At free safety, Dominic Tatum returns as well. Tatum logged 19 tackles last season along with two pass breakups. He has measurables similar to Bond and can exert himself nicely, though he hasn’t shown a lot of consistency yet. Ajani Carter and Jarrod Green provide decent depth here and should help limit the damage in the air opponents will try to do against USU, which was a major weakness last year.


There is likely going to be an adjustment period for this Aggie defense. The talent is there to successfully run this system, yet it needs time to gel with the major changes in a new coaching staff.  It was only a few years ago in 2018 when USU went from a very successful 3-4 base formation under DC Keith Patterson to a 4-3 base with mixed results under DC Justin Ena.

The Aggies went back to the 3-4 base defense in 2020, but the sheer lack of depth and speed at key positions absolutely killed the Aggies last year. Anderson has shown his commitment to making the 4-3 work with major additions to the defensive line and he has also talked about making the defense be multiple with its formations. This coaching staff appears to want to maximize the best talent they have on field, as evidenced by having a striker and making key additions to DE as well.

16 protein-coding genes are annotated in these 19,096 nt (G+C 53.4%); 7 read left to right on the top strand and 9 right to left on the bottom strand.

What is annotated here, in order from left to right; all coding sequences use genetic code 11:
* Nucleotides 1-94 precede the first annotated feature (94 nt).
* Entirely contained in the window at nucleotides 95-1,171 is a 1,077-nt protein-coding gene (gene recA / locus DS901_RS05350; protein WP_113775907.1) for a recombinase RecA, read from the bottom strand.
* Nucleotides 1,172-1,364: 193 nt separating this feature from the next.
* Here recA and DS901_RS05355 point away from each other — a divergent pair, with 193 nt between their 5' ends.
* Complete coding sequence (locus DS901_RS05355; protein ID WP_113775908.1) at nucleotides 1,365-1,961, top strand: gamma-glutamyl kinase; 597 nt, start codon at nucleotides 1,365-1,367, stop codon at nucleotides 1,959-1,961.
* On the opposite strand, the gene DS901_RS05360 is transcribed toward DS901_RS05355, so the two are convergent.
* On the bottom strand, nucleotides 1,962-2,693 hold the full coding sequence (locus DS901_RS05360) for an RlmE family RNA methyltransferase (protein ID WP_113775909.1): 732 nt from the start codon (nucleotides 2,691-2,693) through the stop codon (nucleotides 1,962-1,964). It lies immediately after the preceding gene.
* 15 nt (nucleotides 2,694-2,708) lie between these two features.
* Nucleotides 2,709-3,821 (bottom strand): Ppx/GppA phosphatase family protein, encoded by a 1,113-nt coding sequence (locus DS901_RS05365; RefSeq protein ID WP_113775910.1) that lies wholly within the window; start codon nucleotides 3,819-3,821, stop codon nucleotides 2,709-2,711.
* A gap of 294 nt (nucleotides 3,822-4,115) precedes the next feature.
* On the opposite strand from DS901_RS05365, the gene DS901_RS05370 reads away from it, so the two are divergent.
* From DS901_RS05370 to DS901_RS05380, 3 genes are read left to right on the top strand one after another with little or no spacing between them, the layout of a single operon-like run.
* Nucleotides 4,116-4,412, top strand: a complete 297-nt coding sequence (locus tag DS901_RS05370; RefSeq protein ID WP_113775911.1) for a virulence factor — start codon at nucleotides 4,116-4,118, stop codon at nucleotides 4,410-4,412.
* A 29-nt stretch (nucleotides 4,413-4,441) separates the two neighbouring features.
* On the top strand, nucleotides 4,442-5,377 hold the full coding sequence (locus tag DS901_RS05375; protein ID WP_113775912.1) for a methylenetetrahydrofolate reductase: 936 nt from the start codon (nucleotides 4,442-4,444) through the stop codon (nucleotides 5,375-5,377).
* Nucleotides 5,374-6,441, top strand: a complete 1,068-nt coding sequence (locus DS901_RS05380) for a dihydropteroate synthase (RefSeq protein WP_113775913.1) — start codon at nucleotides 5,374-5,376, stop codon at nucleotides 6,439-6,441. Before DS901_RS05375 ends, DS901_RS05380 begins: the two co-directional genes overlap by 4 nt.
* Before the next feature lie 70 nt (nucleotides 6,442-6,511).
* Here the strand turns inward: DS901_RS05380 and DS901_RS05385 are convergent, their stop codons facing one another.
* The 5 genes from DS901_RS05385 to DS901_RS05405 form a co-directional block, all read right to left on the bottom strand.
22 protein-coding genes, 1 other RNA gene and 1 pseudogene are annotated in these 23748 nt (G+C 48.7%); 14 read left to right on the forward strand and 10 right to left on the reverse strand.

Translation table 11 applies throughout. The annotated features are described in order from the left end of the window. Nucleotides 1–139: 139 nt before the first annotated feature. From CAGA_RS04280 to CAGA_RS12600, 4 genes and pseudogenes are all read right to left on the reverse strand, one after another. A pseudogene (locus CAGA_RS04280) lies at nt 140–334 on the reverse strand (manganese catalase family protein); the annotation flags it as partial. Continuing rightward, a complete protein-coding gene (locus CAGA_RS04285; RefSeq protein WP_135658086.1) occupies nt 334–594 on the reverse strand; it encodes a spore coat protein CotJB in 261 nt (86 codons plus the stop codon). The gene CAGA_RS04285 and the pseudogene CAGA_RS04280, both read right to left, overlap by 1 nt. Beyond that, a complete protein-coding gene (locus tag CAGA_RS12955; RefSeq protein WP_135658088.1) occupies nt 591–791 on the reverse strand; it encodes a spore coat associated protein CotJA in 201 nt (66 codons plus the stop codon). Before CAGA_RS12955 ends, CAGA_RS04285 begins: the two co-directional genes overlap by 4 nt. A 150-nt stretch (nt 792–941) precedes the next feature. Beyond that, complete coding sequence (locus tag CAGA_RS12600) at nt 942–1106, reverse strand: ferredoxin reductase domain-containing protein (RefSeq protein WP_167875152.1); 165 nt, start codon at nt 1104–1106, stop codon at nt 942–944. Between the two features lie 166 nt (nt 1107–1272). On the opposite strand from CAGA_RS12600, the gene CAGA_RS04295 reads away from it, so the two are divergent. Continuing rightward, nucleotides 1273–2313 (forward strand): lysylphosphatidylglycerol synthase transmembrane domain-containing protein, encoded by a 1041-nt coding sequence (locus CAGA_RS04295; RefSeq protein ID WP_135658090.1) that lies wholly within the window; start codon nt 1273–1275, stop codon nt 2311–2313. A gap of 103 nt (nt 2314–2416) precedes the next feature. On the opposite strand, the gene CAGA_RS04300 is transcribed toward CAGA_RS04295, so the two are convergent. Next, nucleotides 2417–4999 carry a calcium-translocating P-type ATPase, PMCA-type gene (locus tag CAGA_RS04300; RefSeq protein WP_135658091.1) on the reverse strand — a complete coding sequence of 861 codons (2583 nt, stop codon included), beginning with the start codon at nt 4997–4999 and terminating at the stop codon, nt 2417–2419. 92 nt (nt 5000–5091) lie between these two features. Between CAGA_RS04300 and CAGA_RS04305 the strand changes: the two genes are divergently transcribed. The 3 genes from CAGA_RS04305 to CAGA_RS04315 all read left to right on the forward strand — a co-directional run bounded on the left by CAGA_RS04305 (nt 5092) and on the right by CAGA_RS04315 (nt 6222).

USU’s defensive numbers were poor before, so they can only go up from here. As long as the defensive line stays healthy, I expect the other position groups to not have to carry too much of the load and improve noticeably from before. If nothing else, this defense should be more disruptive under Anderson and give the Aggies chances they simply didn’t have in 2020.

<iframe src=”https://open.spotify.com/embed/episode/3B1v1iv30cajJqCeeId6KB&#8221; width=”100%” height=”232″ frameBorder=”0″ allowtransparency=”true” allow=”encrypted-media”></iframe>


More MWWire